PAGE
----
Dr. George XU, President & CEO
Company: Virtual Phantoms, Inc.
Product/Service Type: Medical Software
Phone: (518) 276-4014
About Virtual Phantoms, Inc.
VPI develops a suite of advanced software tools to calculate and report radiation dose to patients who undergo medical examinations involving X-ray, CT, PET, and SPECT imaging modalities, or to workers who are exposed to various occupational radiation sources. With a $1.2 million STTR grant from the NIH/NIBIB, the company was founded in 2009 by faculty members from Rensselaer Polytechnic Institute using the “virtual patient” technologies developed from nearly 20 years research at RPI in the field of nuclear and radiological engineering. Combining a large collection of anatomically accurate models of patients of various ages and sizes and sophisticated “Monte Carlo” simulation methods originally developed for nuclear weapons research at Los Alamos, VPI is recognized as a leader in the modeling of ionizing radiation, radiation safety, and medical/occupational radiation dosimetry.
About Dr. Xu:
Dr. X. George Xu (http://www.rpi.edu/~xug2) ) is currently the Professor and Head of Nuclear Engineering Program at Rensselaer Polytechnic Institute (RPI), Troy, New York. After receiving a Ph. D. in Nuclear Engineering from Texas A&M University, he joined RPI as Assistant Professor (with a joint appointment as the Director of Office Radiation and Nuclear Safety) and was promoted to Associate Professor with tenure in 2001 and then Professor in 2006. In 2011, he was appointed the Head of Nuclear Engineering Program at RPI. In this administrative role, Dr. Xu is responsible for various aspects of the program involving 20 faculty members and 160 undergraduate and graduate students who are supported by two major, internationally known nuclear research laboratories: the Gaerttner 100-MeV electron accelerator facility (LINAC) and the Walthousen Reactor Critical Facility (RCF). Dr. Xu is a fellow of the American Nuclear Society (ANS) and the American Association of Medical Physicists (AAPM).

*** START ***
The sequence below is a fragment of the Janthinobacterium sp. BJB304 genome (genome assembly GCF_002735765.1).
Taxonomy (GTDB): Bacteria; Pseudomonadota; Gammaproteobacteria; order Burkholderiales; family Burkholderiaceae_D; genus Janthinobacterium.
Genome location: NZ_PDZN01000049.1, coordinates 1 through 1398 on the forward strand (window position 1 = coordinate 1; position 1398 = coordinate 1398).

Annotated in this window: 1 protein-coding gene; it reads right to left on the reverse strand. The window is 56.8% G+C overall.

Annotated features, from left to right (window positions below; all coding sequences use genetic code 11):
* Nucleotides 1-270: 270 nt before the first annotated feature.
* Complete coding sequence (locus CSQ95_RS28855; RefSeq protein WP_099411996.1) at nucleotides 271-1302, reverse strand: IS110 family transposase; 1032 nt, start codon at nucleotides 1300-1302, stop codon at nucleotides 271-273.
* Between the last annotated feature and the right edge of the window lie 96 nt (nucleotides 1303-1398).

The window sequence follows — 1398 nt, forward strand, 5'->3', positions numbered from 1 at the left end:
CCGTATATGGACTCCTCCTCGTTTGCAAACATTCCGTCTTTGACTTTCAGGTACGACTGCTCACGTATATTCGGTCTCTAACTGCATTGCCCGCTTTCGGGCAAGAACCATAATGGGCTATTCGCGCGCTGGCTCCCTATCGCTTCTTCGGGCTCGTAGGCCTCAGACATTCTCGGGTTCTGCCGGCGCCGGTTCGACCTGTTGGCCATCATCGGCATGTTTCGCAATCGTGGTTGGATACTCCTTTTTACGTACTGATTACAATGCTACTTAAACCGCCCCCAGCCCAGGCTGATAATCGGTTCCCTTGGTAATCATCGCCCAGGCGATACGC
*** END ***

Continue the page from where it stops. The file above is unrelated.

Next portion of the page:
In research, Dr. Xu belongs to the Rensselaer Radiation Measurement and Dosimetry Group (http://RRDMG.rpi.edu). He and his colleagues are interested in novel computational and experimental methods that have important and diverse applications in radiation protection, radiation measurement, shielding design, reactor modeling, medical imaging, and radiotherapy. In particular, he uses Monte Carlo simulations as a research tool and has more than 20 years of experience in various production Monte Carlo codes. His recent research projects have included such diverse topics as parallel Monte Carlo computing using GPU/CUDA, coupled nuclear reactor neutronics and thermal-hydraulics analysis, nano-materials based x-ray sources, CT imaging and proton radiotherapy, and compressive sensing for nuclear detection.
From 1995 to 2000, Dr. Xu served as the Director of Office of Radiation and Nuclear Safety / Institute Radiation Safety Officer, responsible for the management of a comprehensive radiation and nuclear safety program at RPI. Since 1995, Dr. Xu has directed numerous projects, with a total funding of about $15M from agencies such as National Science Foundation, Department of Energy, National Institutes of Health, National Institute of Standards and Technology, and Electric Power Research Institute, as well as private nuclear power industry including Entergy Nuclear.
By 2012, Dr. Xu had graduated 15 Ph.D. and 10 M.S. students. Mostly with his students, Dr. Xu has authored more than 140 peer-reviewed full papers and chapters, 250 conference abstracts, 90 invited seminars and presentations, 5 patents/disclosures and 5 software packages. An internationally recognized leading expert in Monte Carlo computation and radiation protection dosimetry, Dr. Xu has co-founded the International Consortium of Computational Human Phantoms and co-edited the “Handbook of Anatomical Models for Radiation Dosimetry.”